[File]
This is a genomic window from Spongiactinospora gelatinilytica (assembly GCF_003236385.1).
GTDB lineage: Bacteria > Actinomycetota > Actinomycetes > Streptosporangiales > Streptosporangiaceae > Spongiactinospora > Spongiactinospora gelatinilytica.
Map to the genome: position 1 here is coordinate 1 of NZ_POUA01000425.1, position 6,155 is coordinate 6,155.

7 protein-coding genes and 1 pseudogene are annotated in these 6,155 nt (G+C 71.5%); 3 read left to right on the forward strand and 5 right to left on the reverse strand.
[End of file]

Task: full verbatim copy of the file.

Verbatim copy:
This is a genomic window from Spongiactinospora gelatinilytica (assembly GCF_003236385.1).
GTDB lineage: Bacteria > Actinomycetota > Actinomycetes > Streptosporangiales > Streptosporangiaceae > Spongiactinospora > Spongiactinospora gelatinilytica.
Map to the genome: position 1 here is coordinate 1 of NZ_POUA01000425.1, position 6,155 is coordinate 6,155.

7 protein-coding genes and 1 pseudogene are annotated in these 6,155 nt (G+C 71.5%); 3 read left to right on the forward strand and 5 right to left on the reverse strand.